WLU Greek life honors Black History Month

To get involved in Black History Month festivities, West Liberty University’s (WLU) Greek life decided to host a program honoring historically Black Greek organizations governed by the National Panhellenic Council (NPHC) on Wednesday, Feb. 23.

All Greek fraternities and sororities planned this event with the help of Student Activities Director Kate Billings, who oversees all Greek organizations on campus. Taking place inside the R. Emmett Boyle Center, located in the Academic, Sports and Recreation Complex (ASRC), the event featured two NPHC alumni and leaders of West Liberty as guest speakers. President Dr. W Franklin Evans spoke on behalf of his fraternity, Alpha Phi Alpha Incorporated, while Dr. Monique L. Akassi, shared her experience in the Alpha Kappa Alpha sorority.

WLU’s Panhellenic Council President, Caitlyn Robinson, explained how the idea for this program came about by stating “Kate Billings and I were discussing ideas for Black History Month when she mentioned that President Evans was a member of Alpha Phi Alpha. Later on, I learned our new Interim Diversity, Equity and Inclusion leader, Dr. Monique L. Akassi was also a part of an NPHC sorority, Alpha Kappa Alpha.” From those two discoveries, Billings and Robinson assembled NPHC 101.

“It was a great opportunity to learn some new things about Black history and to get more familiar with the leaders we have on campus,” said Robinson.

In an article released by Maureen Zambito, director of media relations, Billings commented on the program by saying that its purpose was to highlight the potential for Greek life to create events that promote diversity, equity and inclusion.

In his speech, President Evans discussed some of the differences that exist between NPHC organizations in comparison to the Greek organizations on WLU’s campus. Dr. Monique L. Akassi followed President Evans in speaking about her sorority and her overall experience with NPHC. Both guest speakers highlighted the overall historical significance of NPHC organizations throughout their time as members.

“Not being familiar with this topic, hearing what they had to say about their Greek organization in the NPHC was something I enjoyed. It was an eye-opening topic because it made me realize the amount of diversity lacking in the sororities and fraternities on campus and how we can better embrace that change,” said Sarah Brannon, a three-year member of Beta Rho Epsilon.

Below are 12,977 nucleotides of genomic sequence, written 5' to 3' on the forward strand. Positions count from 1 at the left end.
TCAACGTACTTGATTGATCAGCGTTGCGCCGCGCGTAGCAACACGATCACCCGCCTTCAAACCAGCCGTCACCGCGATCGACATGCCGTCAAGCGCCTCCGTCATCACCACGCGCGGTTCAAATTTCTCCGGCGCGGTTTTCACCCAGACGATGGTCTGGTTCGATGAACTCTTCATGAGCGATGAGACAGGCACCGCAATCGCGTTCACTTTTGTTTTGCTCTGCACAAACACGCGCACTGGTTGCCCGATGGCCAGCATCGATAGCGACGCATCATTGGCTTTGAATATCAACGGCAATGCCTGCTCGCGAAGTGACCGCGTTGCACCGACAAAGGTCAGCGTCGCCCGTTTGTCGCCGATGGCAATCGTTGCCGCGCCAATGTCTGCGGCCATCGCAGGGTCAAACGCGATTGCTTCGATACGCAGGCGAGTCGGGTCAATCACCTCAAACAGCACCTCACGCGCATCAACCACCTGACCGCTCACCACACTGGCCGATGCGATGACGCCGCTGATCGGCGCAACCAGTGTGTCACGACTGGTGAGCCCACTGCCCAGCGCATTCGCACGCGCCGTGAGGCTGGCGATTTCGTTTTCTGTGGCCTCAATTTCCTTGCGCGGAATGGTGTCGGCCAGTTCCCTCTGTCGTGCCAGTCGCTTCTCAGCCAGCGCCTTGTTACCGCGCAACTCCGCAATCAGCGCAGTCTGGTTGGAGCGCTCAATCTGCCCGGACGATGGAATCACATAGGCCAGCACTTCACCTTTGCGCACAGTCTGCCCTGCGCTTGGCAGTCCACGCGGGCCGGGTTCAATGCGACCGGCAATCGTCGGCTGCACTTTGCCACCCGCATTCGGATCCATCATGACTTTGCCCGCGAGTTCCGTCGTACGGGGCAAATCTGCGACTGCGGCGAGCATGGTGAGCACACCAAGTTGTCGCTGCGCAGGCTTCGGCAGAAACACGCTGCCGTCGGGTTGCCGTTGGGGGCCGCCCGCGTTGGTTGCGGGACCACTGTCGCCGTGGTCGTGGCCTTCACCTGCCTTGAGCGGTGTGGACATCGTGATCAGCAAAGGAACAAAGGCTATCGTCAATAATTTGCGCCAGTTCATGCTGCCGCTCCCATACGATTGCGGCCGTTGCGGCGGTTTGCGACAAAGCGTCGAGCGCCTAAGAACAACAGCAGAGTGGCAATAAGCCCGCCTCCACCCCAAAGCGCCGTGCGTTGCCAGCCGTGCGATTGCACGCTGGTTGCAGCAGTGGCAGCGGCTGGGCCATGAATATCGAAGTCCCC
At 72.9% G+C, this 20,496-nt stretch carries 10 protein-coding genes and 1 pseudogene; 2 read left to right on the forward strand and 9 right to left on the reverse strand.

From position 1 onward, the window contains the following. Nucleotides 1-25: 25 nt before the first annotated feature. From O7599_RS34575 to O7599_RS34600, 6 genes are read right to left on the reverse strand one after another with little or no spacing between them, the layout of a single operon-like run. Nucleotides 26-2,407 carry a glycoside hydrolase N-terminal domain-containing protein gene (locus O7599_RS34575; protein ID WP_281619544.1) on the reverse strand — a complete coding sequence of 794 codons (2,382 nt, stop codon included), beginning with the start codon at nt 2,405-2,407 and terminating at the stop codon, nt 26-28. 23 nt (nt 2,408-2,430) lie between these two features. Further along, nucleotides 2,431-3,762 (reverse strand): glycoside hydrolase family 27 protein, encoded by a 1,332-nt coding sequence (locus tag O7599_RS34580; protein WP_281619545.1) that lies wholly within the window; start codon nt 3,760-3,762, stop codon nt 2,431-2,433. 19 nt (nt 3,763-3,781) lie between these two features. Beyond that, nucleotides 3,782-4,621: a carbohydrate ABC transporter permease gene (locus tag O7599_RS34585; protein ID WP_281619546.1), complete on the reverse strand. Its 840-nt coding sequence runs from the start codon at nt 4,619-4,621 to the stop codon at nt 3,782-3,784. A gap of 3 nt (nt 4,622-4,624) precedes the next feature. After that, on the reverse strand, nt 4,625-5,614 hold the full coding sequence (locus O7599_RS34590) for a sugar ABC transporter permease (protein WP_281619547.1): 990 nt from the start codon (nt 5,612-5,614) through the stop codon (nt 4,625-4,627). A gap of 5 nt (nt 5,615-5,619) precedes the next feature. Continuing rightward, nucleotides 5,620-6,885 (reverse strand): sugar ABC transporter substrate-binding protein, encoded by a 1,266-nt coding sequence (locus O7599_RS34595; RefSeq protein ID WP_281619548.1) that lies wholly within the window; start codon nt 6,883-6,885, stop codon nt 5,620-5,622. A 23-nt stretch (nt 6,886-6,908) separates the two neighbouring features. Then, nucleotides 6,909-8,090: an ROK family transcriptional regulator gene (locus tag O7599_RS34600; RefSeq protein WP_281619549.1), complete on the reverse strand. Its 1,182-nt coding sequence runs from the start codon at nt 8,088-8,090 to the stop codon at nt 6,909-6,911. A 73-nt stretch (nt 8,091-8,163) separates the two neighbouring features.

Robinson noted that there were many key takeaways from this event starting with “understanding the differences between our Greek life and historically Black Greek life.”

The NPHC, also referred to as the “Divine Nine”, is a collaborative council that combines historically African American fraternities and sororities. Greek chapters that make up the council include Alpha Kappa Alpha Sorority Inc., Alpha Phi Alpha Fraternity, Inc., Delta Sigma Theta Sorority, Inc., Kappa Alpha Psi Fraternity, Inc., Omega Psi Phi Fraternity, Inc., Phi Beta Sigma Fraternity, Inc., Sigma Gamma Rho Sorority, Inc., Zeta Phi Beta Sorority, Inc. and Iota Phi Theta.

Robinson concluded her thoughts on the event by describing its significance to the sisters of the Panhellenic community, “Part of understanding our sisters in the Panhellenic Council is educating ourselves on different topics and applying it to our own lives. Celebrating what makes people different and doing things to make people feel included is super important to me (as president). I think any instance where we can learn something is time well spent!”

To watch the full NPHC 101 event hosted by WLU’s Greek community, visit Topper Station.

For more information about this program or Greek life organizations on campus, contact Kate Billings by emailing [email protected]